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With Jonathan Pearlman

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Our Cambodia dilemma

In one of the least surprising election results in recent history, Cambodia’s Hun Sen, who is among the world’s longest-serving prime ministers, extended his thirty-three-year reign by another five years on Sunday. The result was assured by the dissolving of the opposition last year, the jailing of its leader and a crackdown on the media. 

Seeking …

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Talking back to the United States

This week at California’s Stanford University – about as far from the White House as possible – Australia’s foreign affairs and defence ministers held two days of talks with their US counterparts.

Typically, this annual meeting receives little public attention. It is, like the Australia–United States alliance itself, an unremarkable …

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Putin’s South Pacific adventures

Hours after he finished hosting a football World Cup that he allegedly secured through bribery, Vladimir Putin flew to Helsinki for a summit with US president Donald Trump, whose election he helped to secure through electoral meddling.

Since becoming leader unexpectedly in 1999, Putin has been on a quest to restore Russia’s status as a global …

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The elephant next door

Within the next six years, Indonesia plans to complete a 142-kilometre high-speed rail link, the first such network in South-East Asia. The line, which will connect Jakarta to Bandung at speeds of 350 kilometres an hour, will reduce the current journey time from more than three hours to forty minutes.

Despite delays and uncertainty, the project …

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Is democracy normal?

When countries in Eastern Europe broke from the Soviet bloc thirty years ago, their next step seemed obvious: they began turning into Western-looking liberal democracies.

Back then, this shift seemed inevitable. 

“What everybody said they wanted in 1989 was ‘we want to be normal’,” the journalist Anne Appelbaum noted recently. …

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Protecting our patch

In the past three weeks, Prime Minister Malcolm Turnbull and Minister for Foreign Affairs Julie Bishop have conducted a flurry of meetings with leaders of small Pacific island nations, ranging from Palau to Vanuatu.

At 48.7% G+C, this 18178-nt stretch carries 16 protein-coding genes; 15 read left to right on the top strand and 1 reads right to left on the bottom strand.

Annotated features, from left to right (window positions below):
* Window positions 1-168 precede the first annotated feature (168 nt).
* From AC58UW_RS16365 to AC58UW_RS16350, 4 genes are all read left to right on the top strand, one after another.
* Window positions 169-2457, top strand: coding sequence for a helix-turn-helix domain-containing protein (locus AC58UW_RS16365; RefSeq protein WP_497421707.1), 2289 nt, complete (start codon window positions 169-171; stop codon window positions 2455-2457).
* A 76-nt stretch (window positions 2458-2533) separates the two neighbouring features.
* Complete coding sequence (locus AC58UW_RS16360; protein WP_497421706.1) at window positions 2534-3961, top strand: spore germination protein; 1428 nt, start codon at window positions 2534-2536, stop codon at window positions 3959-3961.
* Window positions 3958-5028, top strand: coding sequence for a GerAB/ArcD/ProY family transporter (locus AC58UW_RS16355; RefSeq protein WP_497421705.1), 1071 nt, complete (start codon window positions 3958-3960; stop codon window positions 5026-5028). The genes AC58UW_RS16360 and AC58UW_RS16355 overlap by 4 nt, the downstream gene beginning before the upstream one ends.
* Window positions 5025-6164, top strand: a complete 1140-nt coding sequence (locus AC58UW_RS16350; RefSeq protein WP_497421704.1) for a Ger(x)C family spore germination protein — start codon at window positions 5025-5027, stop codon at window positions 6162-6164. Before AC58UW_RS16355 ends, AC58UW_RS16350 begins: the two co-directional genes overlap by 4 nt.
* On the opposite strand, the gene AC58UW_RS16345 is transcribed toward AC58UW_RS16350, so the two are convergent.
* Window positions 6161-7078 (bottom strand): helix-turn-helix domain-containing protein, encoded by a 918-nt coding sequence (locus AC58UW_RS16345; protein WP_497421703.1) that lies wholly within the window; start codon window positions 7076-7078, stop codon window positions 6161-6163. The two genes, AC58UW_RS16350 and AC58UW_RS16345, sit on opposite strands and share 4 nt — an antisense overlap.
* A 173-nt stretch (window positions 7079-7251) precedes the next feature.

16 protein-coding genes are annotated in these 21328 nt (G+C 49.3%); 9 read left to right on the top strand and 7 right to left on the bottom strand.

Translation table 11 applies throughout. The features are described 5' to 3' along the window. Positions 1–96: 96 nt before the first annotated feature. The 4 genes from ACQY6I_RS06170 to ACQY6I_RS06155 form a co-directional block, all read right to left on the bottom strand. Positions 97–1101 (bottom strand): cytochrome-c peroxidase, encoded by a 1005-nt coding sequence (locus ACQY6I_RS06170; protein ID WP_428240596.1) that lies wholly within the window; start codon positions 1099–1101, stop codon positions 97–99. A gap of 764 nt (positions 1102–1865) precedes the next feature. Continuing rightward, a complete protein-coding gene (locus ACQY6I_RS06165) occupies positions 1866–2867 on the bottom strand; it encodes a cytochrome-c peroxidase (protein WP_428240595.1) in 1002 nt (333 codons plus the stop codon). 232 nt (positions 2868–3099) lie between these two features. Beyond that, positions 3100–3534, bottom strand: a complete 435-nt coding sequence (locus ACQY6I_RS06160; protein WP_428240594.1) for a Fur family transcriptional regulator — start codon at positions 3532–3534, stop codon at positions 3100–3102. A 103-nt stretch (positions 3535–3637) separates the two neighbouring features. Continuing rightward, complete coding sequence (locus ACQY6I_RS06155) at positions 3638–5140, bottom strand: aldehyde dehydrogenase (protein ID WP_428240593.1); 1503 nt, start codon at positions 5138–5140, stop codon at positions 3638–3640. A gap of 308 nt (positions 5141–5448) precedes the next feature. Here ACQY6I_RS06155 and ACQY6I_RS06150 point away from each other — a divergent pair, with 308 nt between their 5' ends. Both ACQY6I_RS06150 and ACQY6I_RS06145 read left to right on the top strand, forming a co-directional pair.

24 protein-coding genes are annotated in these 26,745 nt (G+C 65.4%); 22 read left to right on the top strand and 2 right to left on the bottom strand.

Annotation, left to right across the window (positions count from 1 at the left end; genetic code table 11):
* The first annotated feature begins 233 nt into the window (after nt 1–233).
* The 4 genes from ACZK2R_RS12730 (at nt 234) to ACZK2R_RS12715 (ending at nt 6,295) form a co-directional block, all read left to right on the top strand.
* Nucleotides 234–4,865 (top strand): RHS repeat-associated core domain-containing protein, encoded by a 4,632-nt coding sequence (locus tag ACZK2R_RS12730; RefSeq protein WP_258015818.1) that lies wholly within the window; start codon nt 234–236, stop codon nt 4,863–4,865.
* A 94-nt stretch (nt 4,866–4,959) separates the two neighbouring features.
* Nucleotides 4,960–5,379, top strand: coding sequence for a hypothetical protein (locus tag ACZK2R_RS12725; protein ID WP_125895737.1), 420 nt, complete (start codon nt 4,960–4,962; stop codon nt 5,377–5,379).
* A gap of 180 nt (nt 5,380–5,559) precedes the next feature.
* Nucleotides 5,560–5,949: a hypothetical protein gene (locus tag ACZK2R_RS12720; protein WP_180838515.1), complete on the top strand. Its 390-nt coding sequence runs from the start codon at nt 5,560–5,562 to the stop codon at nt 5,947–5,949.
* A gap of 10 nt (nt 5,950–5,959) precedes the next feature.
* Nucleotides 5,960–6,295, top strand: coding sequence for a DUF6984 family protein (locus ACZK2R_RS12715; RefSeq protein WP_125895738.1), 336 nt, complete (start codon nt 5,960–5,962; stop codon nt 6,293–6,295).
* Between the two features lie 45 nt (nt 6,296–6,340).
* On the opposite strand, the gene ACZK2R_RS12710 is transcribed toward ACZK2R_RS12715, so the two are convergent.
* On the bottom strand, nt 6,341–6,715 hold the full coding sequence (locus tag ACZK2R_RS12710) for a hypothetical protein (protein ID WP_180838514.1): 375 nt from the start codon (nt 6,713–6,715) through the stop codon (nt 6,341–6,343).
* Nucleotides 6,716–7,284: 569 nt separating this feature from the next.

This diplomatic frenzy contrasts with the limited attention that Australia typically pays to its Pacific neighbours – with …

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China’s overt coercion

Recent efforts to combat China’s covert interference in Australia have led to heated public debate. But there is a growing area of meddling that receives less attention, even though it has potentially greater consequences: China’s use of economic clout to influence Australian corporations and governments, and those of other Asia-Pacific nations. 

Such …

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No great shake

The encounter between US president Donald Trump and North Korea’s Supreme Leader Kim Jong-un in Singapore on Tuesday started with a grand handshake and ended with a detail-free agreement, deflating hopes of a historic breakthrough.

The summit was difficult to process, perhaps because it was not like other dramatic encounters between adversaries …

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The risky summit

Next Tuesday at 9.00 am in Singapore, Donald Trump and Kim Jong-un will meet at the Capella hotel, the first such encounter between a US president and a North Korean leader. The aim is to negotiate a far-reaching deal to dismantle North Korea’s nuclear program, but the two sides have already struggled to resolve who should pay for North Korea’s …

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The China influence debate

A glance at any segment of life in Australia today reveals China’s breathtaking influence: it is the biggest foreign purchaser of Australian property and commodities, and the largest source of tourists and students.

But there are concerns about whether there may also be a hidden price.

As the impact of China’s economic miracle becomes …

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